Consultation Feedback – Key Concerns The key concerns expressed in the consultation feedback included: •Community based support services for people with disabilities and mental health problems •Children’s safeguarding and children and young people services •Cuts to welfare and advice services •Reductions in open air sports and play facilities •The Library of Birmingham and community libraries •Birmingham Museums Trust (and Art Gallery)
We did:
Consultation Feedback - Our Response The council has thoroughly reviewed all of the responses to the consultation. The full report on the consultation can be found on the budgetviews page of the council’s website. In response, we are undertaking the following measures: •Services for people with disabilities and mental health problems: consultees were concerned about these proposals, and in particular the risks of reducing preventative and early intervention services (see above). We have responded to the concerns raised through the consultation by reducing the savings proposal to Third Sector Commissioning by £618K and the savings proposal to Supporting People by 400K. •Home adaptations: responses on BeHeard (our on-line consultation portal) stressed the importance of the support provided to people in arranging these. In response, we have removed the proposal for cuts to this team. •Child protection: consultees strongly supported our priority of protecting vulnerable children. We are increasing our further investment in these services to £21.5m from 2015/16. •Young people and careers: consultees were concerned about youth unemployment and access to training and education opportunities. We are implementing a new ‘youth offer’ to ensure that every young person in the city has the opportunity of a job, training or education within four months. • Welfare and advice: consultees emphasised the importance of advice services, particularly given the cuts and complications introduced by central government changes. We are now proposing a lower cut to these services, to give us time to develop a new joint ‘advice service offer’ with Third Sector partners from the start of 2016. •Pitches and sports playing fields – there was concern about plans to reduce city-wide cricket and football pitches and the possibility of unattached school playing fields being sold. With cricket pitches the savings will be achieved through increased fees and charges and a contributions from the English Cricket Board, the Birmingham Cricket League and the Football Association. •Libraries: there was significant public concern about the proposals around the Library of Birmingham. Whilst the scale of Government cuts means that we do need to reduce substantially the opening hours of this service, we have changed the proposals to mitigate the impacts on specialist collections and to increase support to child literacy compared to the initial proposals. We are proposing to introduce charges for the music service, to enable us to keep some of the specialist staff in this area. We will also be pursuing opportunities for additional funding from partners. • Museums: an online petition and comments in the consultation process emphasised public support for the Birmingham Museums. Whilst the Museum Trust is independent of BCC, we are committed to helping them restructure to enable a financially sustainable future with a one year reduction in proposed cuts to assist with this transformation. • Business Improvement Districts: we recognise the importance of these collaborations with business in local areas, and have amended our proposals to modify the collection charges to BIDs to reduce the cost of administration to BIDs with lower levels of income. • Car parks: there was some concern at public meetings about proposals around disposing of some car parks and starting to charge for parking at some parks. In response we are now introducing more modest charges and planning to phase their introduction. • CCTV: partners including the Police expressed concern about the budget proposals. We have therefore deferred the planned saving in this area whilst we explore the potential for new arrangements with partners. • City-region working: almost all consultation comments supported greater collaboration and the creation of new decision-making structures at a city region level for strategic issues, such as economic development. We are continuing to develop a Combined Authority with partners in the Black Country, Greater Birmingham and elsewhere.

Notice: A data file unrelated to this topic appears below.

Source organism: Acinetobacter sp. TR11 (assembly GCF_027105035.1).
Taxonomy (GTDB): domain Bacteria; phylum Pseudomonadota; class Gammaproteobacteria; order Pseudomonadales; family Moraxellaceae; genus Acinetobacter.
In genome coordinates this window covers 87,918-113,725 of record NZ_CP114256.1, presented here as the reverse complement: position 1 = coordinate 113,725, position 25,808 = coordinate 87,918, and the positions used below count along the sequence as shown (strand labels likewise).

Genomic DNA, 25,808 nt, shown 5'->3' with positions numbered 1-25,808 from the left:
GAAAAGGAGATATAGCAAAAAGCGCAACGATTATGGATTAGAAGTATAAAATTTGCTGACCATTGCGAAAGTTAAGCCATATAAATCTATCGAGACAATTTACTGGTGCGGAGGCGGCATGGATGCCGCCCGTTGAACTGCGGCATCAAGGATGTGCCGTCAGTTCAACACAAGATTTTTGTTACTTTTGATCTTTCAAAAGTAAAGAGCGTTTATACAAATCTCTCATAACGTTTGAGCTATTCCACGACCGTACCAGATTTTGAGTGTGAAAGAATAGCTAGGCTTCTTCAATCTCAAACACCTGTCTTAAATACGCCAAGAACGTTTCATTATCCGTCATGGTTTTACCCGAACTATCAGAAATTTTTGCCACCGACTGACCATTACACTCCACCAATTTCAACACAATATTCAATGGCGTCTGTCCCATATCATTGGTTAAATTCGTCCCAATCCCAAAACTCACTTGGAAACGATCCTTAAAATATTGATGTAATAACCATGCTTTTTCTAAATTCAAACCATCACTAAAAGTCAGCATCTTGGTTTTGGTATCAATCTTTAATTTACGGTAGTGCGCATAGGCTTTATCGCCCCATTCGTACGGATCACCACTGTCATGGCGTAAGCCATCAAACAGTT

During the consultation process, we ask for your feedback, you tell us and then we make positive changes. Public participation is key to our work. See what happens with We Asked, You Said, We Did.